She seems a fragile support for an ambitious family canvas: this slender barefoot woman in a white nightdress, often seen huddled in a wooden rocking chair. Yet, in “La Señorita de Tacna (The Young Lady From Tacna),” the 1981 play by the Peruvian writer and Nobel Prize winner Mario Vargas Llosa, the vulnerable but determined spinster known as Mamae (Luz Nicolas) holds the secrets of multiple generations toward the light.
She does so indirectly and posthumously — by inspiring her much younger relation Belisario, a would-be writer. In the handsome, artfully acted production of the play now at GALA Hispanic Theatre, we glimpse Belisario (Carlos Castillo), sitting at his typewriter in a tiny, crowded office, pages of crumpled drafts littering the floor. He is striving to turn Mamae’s frustrated, romance-haunted life into a story, drawing on the tantalizing — and possibly misleading — anecdotes she was heard to relate.
In particular, he wants to solve a few mysteries. Why did Mamae abruptly jilt her fiance Joaquin (Victor Maldonado), a handsome Chilean officer? What were her consolations afterward? And what was the truth behind the enigmatic assault on an Indian woman that has subtly shadowed the family history? As Belisario pieces together hints, when necessary relying on his imagination, the interconnected pasts of Mamae, Belisario’s grandparents Carmen and Pedro (Marian Licha and Hugo Medrano) and other family members swim into view.
In part a meditation on the nature of storytelling, Vargas Llosa’s play darts backward and forward in time, never building up much narrative drive — Belisario’s habit of interrogating and commenting on the action is a further brake on momentum — but presenting a meaty challenge to actors. The performers in the GALA production, directed by Jose Carrasquillo, rise to the occasion, shedding or packing on years, through adjustments in body language, at the drop of a hat. (The production is performed in Spanish, with English surtitles.)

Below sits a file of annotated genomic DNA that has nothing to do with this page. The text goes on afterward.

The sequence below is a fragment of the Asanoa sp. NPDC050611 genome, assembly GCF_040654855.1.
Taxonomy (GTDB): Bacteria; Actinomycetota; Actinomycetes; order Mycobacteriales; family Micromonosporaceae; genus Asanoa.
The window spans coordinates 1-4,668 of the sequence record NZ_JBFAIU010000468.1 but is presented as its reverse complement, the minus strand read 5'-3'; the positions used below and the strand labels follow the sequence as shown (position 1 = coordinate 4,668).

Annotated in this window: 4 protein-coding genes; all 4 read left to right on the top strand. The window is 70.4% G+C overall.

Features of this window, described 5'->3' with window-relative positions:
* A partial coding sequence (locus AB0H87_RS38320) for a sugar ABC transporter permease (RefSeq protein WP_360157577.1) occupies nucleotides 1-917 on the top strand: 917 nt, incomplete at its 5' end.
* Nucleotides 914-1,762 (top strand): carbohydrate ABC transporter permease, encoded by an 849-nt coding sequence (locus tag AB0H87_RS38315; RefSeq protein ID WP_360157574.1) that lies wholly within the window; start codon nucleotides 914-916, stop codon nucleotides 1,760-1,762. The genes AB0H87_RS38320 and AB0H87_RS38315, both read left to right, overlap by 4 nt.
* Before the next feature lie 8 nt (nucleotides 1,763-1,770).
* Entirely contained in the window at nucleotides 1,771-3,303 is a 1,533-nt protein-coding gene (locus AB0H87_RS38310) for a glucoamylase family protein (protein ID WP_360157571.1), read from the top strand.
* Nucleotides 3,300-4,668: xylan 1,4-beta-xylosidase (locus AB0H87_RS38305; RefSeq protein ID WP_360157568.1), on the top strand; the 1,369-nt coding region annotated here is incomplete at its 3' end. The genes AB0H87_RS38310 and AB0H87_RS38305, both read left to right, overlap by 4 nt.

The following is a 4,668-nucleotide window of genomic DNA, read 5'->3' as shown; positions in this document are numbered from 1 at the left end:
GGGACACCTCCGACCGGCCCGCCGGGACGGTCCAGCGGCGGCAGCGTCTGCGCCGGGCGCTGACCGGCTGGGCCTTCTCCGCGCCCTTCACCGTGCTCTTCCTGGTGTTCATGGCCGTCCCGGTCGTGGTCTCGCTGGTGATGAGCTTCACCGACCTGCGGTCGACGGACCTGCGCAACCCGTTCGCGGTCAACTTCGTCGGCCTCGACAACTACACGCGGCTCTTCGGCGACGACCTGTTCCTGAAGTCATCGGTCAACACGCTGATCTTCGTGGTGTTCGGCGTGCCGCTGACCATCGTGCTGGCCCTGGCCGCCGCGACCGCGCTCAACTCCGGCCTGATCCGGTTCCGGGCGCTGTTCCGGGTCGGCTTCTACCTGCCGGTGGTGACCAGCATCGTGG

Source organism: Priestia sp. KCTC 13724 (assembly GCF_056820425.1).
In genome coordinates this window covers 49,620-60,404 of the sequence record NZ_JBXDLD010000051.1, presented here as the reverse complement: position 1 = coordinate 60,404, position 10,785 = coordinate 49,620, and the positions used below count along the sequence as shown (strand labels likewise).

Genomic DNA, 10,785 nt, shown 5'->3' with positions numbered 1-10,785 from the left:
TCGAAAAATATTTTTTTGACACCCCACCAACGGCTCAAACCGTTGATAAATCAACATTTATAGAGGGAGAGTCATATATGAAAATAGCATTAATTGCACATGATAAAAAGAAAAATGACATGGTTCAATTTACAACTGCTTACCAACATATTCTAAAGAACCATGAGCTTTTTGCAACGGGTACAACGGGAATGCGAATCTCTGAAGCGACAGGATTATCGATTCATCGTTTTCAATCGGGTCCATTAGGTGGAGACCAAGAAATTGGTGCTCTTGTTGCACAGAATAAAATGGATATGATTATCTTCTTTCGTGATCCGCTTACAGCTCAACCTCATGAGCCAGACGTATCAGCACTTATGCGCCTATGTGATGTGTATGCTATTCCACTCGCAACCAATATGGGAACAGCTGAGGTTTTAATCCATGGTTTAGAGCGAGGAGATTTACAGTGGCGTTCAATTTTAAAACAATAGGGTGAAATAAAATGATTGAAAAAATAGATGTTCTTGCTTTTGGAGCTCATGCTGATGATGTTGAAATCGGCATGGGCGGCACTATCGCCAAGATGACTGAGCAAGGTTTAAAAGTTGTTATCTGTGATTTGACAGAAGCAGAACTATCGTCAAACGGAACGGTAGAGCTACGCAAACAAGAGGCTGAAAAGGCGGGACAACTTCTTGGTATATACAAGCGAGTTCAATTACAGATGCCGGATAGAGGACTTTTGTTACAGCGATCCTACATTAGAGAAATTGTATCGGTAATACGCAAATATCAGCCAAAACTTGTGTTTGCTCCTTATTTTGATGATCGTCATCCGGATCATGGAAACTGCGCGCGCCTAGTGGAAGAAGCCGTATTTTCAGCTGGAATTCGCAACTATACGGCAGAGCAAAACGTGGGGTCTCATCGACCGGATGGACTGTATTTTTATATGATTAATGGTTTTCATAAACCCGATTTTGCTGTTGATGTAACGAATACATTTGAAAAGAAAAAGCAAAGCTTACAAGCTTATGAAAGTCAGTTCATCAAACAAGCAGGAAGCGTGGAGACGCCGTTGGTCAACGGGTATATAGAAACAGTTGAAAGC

Nicolas, in particular, plunges fearlessly into the frailties of her character’s youth, old age and senility. One moment, she is a timorous young woman, shrinking from the embraces of Joaquin. Then, she is an enfeebled nonagenarian with collapsed cheeks and glaring eyes, gazing confusedly at a present she no longer recognizes. Sometimes, she plays a more lucid version of aged Mamae, talking in cranky nasal tones that testify to the character’s feisty vitality.
Adding to the drama of this central performance is the starkness of the space that usually surrounds it: In contrast to the clutter of Belisario’s office, with its shelves of books and old photos, the right-hand portion of the stage embraces a long room that’s entirely bare, except for the rocking chair. Nicolas’s Mamae spends most of her time in this area, which stands in for various homes she occupies over the years. Behind the rooms, looming trees create a dreamlike landscape suggestive of memory and repressed desire. (Giorgos Tsappas designed the set, which benefits from Cory Ryan Frank’s beautiful and poignant lighting.)
Usually exuding an air of mischievous charm, Castillo’s scruffily attired Belisario wanders between and in front of the rooms, sometimes standing in for a character in Mamae’s story. (He briefly portrays a priest who hears her confess to surreptitious chocolate-eating, for instance.) Other vivid presences in the tale include the cruel beauty Carlota, who shakes up Mamae’s life in the space of minutes, and Belisario’s wan, overworked mother, Amelia: Andrea Aranguren stirringly embodies both women. (Ivania Stack designed the show’s costumes, including Carlota’s sinister scarlet gown.)
Generating one of the story’s most affecting dynamics, Licha brings out the kindly steadfastness of Carmen, who makes room in her household for her cousin Mamae when the latter’s engagement falls through and who gently reminisces about the past when the 90-something Mamae has lost touch with the present. Without stinting on the central storytelling motif, this version of “The Young Lady From Tacna” becomes very much a portrait of family torment and family love.
Wren is a freelance writer.
By Mario Vargas Llosa, directed by Jose Carrasquillo; sound design, Brendon Vierra; properties, Marie Schneggenburger¡; technical director, Andres Luque. With Tim Pabon and Oscar Ceville. In Spanish with English surtitles. (English translation by Joanne Pottlitzer.) About two hours. $38-$42. Through March 9 at GALA Hispanic Theatre, 3333 14th St. NW. 202-234-7174. www.galatheatre.org.